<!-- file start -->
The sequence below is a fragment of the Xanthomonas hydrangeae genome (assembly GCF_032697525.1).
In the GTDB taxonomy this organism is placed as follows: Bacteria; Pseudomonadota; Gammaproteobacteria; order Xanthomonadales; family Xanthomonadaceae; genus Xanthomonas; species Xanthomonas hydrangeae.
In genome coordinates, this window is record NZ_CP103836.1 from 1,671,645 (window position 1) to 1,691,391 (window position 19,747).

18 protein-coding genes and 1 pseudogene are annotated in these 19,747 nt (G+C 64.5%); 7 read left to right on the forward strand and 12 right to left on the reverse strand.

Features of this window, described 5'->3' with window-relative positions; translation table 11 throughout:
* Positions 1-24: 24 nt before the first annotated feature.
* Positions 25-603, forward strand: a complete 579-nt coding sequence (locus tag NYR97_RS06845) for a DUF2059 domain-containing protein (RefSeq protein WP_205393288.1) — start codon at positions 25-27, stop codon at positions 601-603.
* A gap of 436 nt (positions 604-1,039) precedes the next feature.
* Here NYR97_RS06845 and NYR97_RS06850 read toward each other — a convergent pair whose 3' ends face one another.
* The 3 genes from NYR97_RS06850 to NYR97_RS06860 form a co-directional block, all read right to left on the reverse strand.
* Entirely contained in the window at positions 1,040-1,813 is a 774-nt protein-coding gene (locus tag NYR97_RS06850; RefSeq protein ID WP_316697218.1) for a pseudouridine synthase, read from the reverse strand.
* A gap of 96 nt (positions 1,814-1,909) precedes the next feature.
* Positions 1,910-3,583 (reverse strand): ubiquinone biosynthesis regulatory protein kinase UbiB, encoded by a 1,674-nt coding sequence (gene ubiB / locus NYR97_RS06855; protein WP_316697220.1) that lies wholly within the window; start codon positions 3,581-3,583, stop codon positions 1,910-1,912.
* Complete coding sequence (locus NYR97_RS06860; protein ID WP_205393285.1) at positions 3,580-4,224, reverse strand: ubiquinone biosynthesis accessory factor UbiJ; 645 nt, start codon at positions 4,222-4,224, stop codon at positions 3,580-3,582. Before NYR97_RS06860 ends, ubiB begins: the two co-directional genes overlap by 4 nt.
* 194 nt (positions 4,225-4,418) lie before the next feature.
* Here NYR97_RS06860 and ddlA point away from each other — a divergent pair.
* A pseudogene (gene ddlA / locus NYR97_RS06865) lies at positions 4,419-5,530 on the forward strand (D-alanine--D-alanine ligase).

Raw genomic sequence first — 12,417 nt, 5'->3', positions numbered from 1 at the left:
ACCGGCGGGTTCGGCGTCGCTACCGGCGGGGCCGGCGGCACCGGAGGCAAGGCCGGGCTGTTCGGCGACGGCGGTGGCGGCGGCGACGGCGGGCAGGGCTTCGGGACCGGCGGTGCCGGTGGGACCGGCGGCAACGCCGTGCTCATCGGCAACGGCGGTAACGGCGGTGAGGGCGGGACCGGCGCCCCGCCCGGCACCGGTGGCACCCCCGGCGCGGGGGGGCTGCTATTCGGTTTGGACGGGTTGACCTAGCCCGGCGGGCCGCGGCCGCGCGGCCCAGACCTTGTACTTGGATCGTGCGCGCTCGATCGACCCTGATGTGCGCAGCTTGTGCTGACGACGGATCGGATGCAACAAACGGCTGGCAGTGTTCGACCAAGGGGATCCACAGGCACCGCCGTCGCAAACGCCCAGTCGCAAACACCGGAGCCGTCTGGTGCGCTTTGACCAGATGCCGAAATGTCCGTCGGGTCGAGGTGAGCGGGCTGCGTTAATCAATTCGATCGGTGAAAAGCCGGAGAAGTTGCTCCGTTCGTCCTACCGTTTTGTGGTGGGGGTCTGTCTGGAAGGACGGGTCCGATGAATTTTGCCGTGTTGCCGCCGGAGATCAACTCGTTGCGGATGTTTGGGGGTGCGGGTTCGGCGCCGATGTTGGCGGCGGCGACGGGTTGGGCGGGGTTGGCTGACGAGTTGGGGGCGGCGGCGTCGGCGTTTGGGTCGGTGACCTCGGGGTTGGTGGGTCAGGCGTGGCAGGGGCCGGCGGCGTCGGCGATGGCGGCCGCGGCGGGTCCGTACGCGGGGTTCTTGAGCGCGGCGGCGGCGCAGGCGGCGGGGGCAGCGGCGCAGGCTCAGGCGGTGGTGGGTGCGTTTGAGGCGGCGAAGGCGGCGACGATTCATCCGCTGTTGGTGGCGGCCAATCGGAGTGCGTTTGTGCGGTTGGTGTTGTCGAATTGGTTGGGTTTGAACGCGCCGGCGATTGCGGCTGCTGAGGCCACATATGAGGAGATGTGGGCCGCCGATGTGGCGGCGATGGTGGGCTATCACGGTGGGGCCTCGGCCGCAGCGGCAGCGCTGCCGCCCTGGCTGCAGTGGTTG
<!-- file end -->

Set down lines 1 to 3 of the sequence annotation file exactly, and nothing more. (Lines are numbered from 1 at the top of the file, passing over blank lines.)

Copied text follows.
The sequence below is a fragment of the Xanthomonas hydrangeae genome (assembly GCF_032697525.1).
In the GTDB taxonomy this organism is placed as follows: Bacteria; Pseudomonadota; Gammaproteobacteria; order Xanthomonadales; family Xanthomonadaceae; genus Xanthomonas; species Xanthomonas hydrangeae.
In genome coordinates, this window is record NZ_CP103836.1 from 1,671,645 (window position 1) to 1,691,391 (window position 19,747).